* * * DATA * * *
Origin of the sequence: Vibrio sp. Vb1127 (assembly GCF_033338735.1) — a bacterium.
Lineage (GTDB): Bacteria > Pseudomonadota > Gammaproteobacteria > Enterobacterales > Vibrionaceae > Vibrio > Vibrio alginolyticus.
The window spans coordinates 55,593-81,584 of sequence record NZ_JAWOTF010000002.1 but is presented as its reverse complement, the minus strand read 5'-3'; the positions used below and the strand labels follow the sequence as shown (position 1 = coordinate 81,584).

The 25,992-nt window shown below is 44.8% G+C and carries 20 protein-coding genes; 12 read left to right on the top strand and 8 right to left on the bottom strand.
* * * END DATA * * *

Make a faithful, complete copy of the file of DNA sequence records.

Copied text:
Origin of the sequence: Vibrio sp. Vb1127 (assembly GCF_033338735.1) — a bacterium.
Lineage (GTDB): Bacteria > Pseudomonadota > Gammaproteobacteria > Enterobacterales > Vibrionaceae > Vibrio > Vibrio alginolyticus.
The window spans coordinates 55,593-81,584 of sequence record NZ_JAWOTF010000002.1 but is presented as its reverse complement, the minus strand read 5'-3'; the positions used below and the strand labels follow the sequence as shown (position 1 = coordinate 81,584).

The 25,992-nt window shown below is 44.8% G+C and carries 20 protein-coding genes; 12 read left to right on the top strand and 8 right to left on the bottom strand.